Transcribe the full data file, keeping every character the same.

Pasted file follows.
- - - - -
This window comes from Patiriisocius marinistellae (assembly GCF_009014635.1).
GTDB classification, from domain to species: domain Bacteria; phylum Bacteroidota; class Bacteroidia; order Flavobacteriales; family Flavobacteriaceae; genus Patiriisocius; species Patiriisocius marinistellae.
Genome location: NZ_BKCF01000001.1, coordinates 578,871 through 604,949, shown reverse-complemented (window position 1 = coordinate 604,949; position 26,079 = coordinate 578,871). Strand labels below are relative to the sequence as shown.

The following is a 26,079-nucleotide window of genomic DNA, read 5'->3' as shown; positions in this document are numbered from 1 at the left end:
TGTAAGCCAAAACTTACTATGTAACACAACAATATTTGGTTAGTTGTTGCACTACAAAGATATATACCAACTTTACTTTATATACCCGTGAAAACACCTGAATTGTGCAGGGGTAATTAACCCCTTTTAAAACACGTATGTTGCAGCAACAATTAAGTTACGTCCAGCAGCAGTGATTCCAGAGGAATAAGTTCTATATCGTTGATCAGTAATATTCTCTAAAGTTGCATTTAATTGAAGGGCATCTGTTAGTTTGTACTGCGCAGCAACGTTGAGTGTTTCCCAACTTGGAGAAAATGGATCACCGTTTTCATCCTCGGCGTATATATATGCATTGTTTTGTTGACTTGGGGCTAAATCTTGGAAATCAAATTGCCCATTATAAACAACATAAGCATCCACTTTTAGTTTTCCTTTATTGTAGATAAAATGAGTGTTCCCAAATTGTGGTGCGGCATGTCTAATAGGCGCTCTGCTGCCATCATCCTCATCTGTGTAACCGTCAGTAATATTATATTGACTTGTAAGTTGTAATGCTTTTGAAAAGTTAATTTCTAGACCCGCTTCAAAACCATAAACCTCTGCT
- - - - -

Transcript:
This window comes from Patiriisocius marinistellae (assembly GCF_009014635.1).
GTDB classification, from domain to species: domain Bacteria; phylum Bacteroidota; class Bacteroidia; order Flavobacteriales; family Flavobacteriaceae; genus Patiriisocius; species Patiriisocius marinistellae.
Genome location: NZ_BKCF01000001.1, coordinates 578,871 through 604,949, shown reverse-complemented (window position 1 = coordinate 604,949; position 26,079 = coordinate 578,871). Strand labels below are relative to the sequence as shown.

The following is a 26,079-nucleotide window of genomic DNA, read 5'->3' as shown; positions in this document are numbered from 1 at the left end:
TGTAAGCCAAAACTTACTATGTAACACAACAATATTTGGTTAGTTGTTGCACTACAAAGATATATACCAACTTTACTTTATATACCCGTGAAAACACCTGAATTGTGCAGGGGTAATTAACCCCTTTTAAAACACGTATGTTGCAGCAACAATTAAGTTACGTCCAGCAGCAGTGATTCCAGAGGAATAAGTTCTATATCGTTGATCAGTAATATTCTCTAAAGTTGCATTTAATTGAAGGGCATCTGTTAGTTTGTACTGCGCAGCAACGTTGAGTGTTTCCCAACTTGGAGAAAATGGATCACCGTTTTCATCCTCGGCGTATATATATGCATTGTTTTGTTGACTTGGGGCTAAATCTTGGAAATCAAATTGCCCATTATAAACAACATAAGCATCCACTTTTAGTTTTCCTTTATTGTAGATAAAATGAGTGTTCCCAAATTGTGGTGCGGCATGTCTAATAGGCGCTCTGCTGCCATCATCCTCATCTGTGTAACCGTCAGTAATATTATATTGACTTGTAAGTTGTAATGCTTTTGAAAAGTTAATTTCTAGACCCGCTTCAAAACCATAAACCTCTGCT